Confessions of a Laid-off Lawyer

Just Your Average Joe Blogging Away His Debt—In One Year or Less

Adventures of a Temp Attorney

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Total Black: $229.97
Total Red: $230,366.57

Someone needs to make a movie out of the temporary contract attorney experience.  Maybe if my own adventures in getting out of debt in a year are sufficiently compelling that some filmmaker takes interest, then he or she can at least weave some gems from the temp job into a scene or two.  I referenced a few of the loony tunes I’ve already heard about when I wrote Serenity, Courage, and Wisdom.  I’m starting to have some stories of my own.  I suppose I should first set the scene.

Picture it: New York, 2009.  A large office space in Manhattan.  The room is full of tables, two computers on each.  People sit in long rows both across from and next to each other.  The room is full.  You can’t fit another person in it.  All the computers are on.  There are no dividers between work-spaces.  Everyone can see each other’s monitors . . . unless you got there very early on the first day and grabbed a spot in the row by the windows.  All walks of life are represented.  And, despite any assumptions, all ages.  It’s not just a space full of youngish attorneys unable to find permanent employment, or their now-similarly situated peers recently laid-off.  There’s a few people over sixty and some in their early twenties, with the bulk in their late thirties or early forties.  All day long there’s a low murmur of voices.  And all day long people are moving back and forth, throughout the rooms, getting up to go to the bathroom, to the kitchen, to the elevators, and back again.  By the end of the night as much trash has accumulated as a suburban McDonald’s.  And then they’re back the next day to do it all over again.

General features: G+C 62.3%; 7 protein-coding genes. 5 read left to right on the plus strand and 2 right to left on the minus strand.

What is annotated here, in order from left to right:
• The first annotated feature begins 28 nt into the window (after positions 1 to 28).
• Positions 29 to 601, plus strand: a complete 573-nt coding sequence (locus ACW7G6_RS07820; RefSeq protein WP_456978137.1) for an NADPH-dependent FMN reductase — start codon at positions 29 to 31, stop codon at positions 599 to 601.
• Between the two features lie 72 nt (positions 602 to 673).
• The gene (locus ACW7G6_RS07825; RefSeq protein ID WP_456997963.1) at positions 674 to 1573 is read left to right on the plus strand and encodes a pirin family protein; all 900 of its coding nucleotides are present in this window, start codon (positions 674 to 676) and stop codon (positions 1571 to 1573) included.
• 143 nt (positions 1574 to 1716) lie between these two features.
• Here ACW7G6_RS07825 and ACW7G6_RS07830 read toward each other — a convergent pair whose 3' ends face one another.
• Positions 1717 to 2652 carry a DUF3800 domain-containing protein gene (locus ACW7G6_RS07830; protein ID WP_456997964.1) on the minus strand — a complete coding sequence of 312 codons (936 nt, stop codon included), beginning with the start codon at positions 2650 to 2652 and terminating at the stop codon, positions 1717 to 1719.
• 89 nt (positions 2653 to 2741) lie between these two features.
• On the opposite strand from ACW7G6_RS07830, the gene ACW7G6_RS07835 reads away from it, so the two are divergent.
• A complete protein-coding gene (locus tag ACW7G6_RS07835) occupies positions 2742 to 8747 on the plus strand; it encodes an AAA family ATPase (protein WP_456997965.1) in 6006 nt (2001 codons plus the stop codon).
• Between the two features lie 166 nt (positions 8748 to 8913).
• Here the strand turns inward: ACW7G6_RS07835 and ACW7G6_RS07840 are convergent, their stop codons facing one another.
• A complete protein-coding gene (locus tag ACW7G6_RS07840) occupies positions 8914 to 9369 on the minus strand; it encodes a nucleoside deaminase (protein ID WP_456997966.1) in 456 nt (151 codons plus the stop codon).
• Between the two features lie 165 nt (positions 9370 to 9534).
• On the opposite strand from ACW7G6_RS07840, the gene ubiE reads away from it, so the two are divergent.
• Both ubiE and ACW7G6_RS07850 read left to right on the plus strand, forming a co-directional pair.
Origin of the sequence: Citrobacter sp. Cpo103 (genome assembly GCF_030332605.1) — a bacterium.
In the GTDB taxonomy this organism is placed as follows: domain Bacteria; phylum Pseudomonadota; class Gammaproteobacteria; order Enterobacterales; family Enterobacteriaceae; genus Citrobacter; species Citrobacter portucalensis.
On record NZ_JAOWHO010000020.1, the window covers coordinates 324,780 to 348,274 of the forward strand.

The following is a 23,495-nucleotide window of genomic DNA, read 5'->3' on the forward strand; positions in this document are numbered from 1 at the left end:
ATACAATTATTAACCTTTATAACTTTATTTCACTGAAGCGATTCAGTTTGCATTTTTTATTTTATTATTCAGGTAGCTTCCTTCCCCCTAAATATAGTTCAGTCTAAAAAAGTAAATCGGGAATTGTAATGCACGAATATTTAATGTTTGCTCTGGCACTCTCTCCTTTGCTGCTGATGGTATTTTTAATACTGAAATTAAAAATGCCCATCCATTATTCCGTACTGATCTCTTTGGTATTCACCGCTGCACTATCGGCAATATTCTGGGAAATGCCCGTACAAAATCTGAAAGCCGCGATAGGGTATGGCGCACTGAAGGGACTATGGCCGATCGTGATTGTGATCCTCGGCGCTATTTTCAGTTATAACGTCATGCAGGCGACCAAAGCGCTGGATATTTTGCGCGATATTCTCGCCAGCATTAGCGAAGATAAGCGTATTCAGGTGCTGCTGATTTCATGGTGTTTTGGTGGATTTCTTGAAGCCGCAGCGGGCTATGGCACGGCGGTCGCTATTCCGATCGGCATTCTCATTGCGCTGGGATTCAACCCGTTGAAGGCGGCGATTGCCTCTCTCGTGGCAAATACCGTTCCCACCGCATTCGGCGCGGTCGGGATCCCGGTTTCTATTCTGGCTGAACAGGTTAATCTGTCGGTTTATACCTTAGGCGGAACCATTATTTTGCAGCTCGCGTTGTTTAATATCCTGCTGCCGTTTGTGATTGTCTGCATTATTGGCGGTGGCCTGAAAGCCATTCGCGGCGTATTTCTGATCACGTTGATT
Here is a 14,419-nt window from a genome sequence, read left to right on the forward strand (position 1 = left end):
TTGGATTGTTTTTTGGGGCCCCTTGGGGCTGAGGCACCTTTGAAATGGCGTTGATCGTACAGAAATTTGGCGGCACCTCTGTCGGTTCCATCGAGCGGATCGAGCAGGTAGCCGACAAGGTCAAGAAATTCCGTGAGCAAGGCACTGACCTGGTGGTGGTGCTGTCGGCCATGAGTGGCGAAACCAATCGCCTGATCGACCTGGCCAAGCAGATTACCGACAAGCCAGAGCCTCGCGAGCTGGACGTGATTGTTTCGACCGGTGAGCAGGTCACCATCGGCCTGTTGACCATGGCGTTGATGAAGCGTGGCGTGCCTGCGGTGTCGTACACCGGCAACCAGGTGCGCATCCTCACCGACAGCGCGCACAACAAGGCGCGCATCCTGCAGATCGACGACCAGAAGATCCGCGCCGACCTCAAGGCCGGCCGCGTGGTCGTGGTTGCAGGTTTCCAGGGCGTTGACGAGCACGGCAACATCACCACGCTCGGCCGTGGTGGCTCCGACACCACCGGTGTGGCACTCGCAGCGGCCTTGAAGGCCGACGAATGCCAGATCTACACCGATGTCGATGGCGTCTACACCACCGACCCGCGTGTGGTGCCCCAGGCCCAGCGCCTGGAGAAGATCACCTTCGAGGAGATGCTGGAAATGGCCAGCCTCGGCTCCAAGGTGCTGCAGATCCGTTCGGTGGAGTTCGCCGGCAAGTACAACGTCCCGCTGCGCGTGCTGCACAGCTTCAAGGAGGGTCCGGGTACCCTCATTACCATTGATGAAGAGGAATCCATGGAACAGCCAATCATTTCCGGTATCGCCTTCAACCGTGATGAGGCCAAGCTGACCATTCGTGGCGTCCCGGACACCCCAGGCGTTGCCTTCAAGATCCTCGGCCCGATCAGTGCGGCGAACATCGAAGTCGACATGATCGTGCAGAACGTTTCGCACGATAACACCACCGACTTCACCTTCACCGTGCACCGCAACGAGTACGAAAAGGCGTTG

Fairly ordinary, no?  That is, until this guy walks past you towards the other end of the room where he turns on one of the fans (internal climate controls are confused by the warm weather).  Holding the fan, he leans it back so that it’s aiming at the ceiling.  Then he bends over into the blowing air and stands there drying his head.  A minute later he turns the fan off, returns to his seat, and resumes his work.  Later on, one of the older women (who, it seems, wears a wig every day) walks past heading to the kitchen.  She returns a moment later carrying a worn-down, beaten up old broom and a file folder.   In the month of October, it’s a very comical site to see people and brooms, and even more so when it’s a woman in her sixties, wearing black, with crazy hair.  I joked that she must have just flown in.  A beat later she’s back to the kitchen with the file folder, presumably having swept something up by her table.  Then there’s the associate who seems to pace all day, going from room to room but never actually doing anything.  And the woman in her forties, dressed like she’s in her twenties, but styled liked it’s 1998, with imperfectly dyed hair and a fake pony tail.  And who can forget Smiley: the dude who always looks like he’s about to crap his pants—the grin on his face goes from one ear to the other.  (I want whatever drugs he’s on.)  I’ve already mentioned the guy who sits at his workspace all day on an exercise ball.

I’m left wondering chicken or the egg here.  Did years of doing this work turn them this way or are they in this line of work because they couldn’t get anything else.  The answer’s probably both or in between.  But it just amazes me to see all these . . . umm . . . eclectic . . . people and their . . . umm . . . individuality.  I’m grateful that I get to break the insanity everyday by leaving in the afternoons for the Recession Art Sale.  Or maybe I’m that weirdo who leaves money on the table each day to go try his hand at selling art.  Eh . . . so be it.  If you can’t beat ’em, join ’em, right?

Written by Laid-off Lawyer

October 5, 2009 at 23:58

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